Different viewers, different movie
Sabad One | 11/24/2004
(5 out of 5 stars)

"I really liked this movie. Many sequences of the wedding are as exciting and joyous as some in "Monsoon Wedding". I think the director really did a superb job at describing so many interesting and different characters. Nothing, in this part of the world, is simple, and nothing is presented, here, as simple.
Truly beauty is in the eye of the beholder, and truly there is nothing like objective truth. I really do not understand how can anyone judge this movie as one sided. How can this movie be judged anti-Palestinian? Simply because there are some negative Palestinian characters that take part of the wedding? Maybe a balanced movie would depict Palestinians as perfect human being, without blames or faults? How can a movie be anti-Palestinian when the Israelis FORCE their way into the wedding, as a condition for letting the wedding take place? Doesn't the Palestinian father of the groom (which surely IS an old fashioned man, but certainly such men exist in Palestine, as well as in many other places) act somehow well, in putting his son's marriage before hatred? How can a movie be anti-Palestinians, when the Israeli occupiers are showing driving around Palestinian towns noisily, and anticipating the beginning of a curfew without apparent reasons? Are Israeli depicted in such a nice way, when they certainly contribute to spoil the end of the wedding, playing their part in building up the tension with the Palestinian? Or, there is a sequence where a young female Israeli soldier faints after being, maybe, overwhelmed by the hot afternoon, and the excitement of the celebration. The Palestinian women immediately help her. They bring her inside the house, they take care of her for hours, clothing her in Palestinian clothes, treating her as one of their own. Is this hostile depiction of Palestinian customs? All this while a young Israeli soldier mistrusts them, being afraid she will be harmed. He wants to go inside the house, armed, and check what's happening. And at night, when the wedding will have been spoiled by the tensions between Palestinians and Israelis, and finally the soldier look for his woman comrade, and finds her clothed as a Palestinian woman, is his reaction of contempt supposed to make us like him? I think not. It is true that there are three young men who want to kill an Israeli officer but, this is 3 out of maybe 200 guests. And while they (rather ridiculously) try to organize an assassination, there are other Palestinians that keep checking on them, and try to avoid trouble. And the 3 men mention that they (and many others) have been tortured by the IDF. Does this sound anti-Palestinians? And, anyway, maybe someone wants to suggest that NO Palestinians would EVER harm Israelis, or plot attacks against them?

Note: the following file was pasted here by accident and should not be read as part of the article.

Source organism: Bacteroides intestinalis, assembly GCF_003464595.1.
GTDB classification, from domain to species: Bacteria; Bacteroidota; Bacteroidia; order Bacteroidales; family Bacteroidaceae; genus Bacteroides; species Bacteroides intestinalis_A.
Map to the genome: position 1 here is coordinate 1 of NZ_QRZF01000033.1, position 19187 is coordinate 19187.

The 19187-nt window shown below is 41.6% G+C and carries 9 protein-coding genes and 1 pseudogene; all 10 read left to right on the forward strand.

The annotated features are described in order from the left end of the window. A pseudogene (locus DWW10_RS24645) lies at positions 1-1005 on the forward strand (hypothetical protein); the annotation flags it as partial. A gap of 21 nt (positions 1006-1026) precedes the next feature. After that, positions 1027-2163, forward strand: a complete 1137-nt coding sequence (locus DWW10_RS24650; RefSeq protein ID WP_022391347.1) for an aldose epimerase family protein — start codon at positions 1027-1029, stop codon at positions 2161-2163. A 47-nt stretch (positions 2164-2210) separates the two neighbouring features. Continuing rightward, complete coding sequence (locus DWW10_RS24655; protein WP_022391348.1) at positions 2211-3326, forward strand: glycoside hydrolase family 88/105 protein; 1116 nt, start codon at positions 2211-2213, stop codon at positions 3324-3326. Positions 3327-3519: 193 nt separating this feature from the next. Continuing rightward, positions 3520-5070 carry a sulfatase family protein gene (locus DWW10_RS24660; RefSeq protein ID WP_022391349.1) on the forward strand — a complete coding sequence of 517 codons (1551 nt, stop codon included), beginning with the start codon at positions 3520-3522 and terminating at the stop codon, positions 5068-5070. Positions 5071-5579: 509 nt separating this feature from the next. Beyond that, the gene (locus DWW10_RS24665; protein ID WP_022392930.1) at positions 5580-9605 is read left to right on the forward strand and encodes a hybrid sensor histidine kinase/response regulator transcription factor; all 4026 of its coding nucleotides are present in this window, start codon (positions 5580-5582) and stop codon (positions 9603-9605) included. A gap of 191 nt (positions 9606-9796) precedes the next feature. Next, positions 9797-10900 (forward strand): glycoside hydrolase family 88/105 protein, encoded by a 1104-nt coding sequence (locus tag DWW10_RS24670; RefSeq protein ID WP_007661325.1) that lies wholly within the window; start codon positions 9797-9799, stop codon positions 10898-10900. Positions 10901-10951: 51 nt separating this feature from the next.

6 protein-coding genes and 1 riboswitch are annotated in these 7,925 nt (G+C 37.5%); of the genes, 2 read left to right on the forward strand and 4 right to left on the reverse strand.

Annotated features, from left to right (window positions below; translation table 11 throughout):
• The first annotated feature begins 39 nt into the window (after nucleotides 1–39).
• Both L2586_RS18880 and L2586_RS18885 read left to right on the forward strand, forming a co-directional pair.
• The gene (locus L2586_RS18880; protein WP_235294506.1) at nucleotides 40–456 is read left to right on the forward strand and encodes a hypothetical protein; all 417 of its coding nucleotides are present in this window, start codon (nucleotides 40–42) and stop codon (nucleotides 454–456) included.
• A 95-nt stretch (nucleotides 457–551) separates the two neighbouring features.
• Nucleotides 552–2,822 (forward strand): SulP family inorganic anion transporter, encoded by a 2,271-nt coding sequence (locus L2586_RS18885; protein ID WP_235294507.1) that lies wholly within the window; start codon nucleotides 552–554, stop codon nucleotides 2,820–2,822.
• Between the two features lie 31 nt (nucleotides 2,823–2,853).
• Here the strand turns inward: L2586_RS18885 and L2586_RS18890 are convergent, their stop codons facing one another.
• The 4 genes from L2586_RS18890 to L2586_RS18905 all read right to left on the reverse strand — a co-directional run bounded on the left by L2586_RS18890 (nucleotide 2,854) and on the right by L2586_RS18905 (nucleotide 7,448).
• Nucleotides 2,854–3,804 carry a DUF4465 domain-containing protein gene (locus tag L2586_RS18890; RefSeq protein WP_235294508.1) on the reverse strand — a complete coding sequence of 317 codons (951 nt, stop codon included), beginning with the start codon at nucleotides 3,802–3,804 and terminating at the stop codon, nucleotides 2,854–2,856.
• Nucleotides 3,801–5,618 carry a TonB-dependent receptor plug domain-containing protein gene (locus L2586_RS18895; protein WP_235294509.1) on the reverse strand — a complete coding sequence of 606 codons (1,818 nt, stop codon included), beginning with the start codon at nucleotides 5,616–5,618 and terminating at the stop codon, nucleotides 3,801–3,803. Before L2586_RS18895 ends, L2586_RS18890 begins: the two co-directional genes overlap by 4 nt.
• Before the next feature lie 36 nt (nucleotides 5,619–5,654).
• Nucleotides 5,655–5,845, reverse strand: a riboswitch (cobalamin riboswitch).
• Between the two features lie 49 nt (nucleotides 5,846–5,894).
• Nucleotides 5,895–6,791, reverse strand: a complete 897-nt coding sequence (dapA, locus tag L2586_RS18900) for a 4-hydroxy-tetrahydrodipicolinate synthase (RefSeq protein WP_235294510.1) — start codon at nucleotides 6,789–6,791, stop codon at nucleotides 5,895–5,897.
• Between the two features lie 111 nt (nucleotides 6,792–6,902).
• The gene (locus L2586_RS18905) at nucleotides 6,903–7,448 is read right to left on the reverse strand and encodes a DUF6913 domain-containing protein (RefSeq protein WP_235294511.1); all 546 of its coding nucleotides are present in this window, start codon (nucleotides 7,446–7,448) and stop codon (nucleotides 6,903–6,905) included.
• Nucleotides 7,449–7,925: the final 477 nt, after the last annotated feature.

The Palestinian bride is a beautiful and mature woman, way above her young and silly husband, who seems to represent the failure of much of the Arab world, and its inability to denounce its own mistakes and limits, and only able to blame others for its own trouble (others surely are partly responsible, but those who accuse the "West" in general, and the US in particular, of ALL the problems in the middle East are surely fooling themselves).
Overall, that someone may find this movie one sided is sad, as it shows how each part in the conflict is too absorbed depicting the others as inhuman monsters to think about its own responsibility, and both parts have plenty."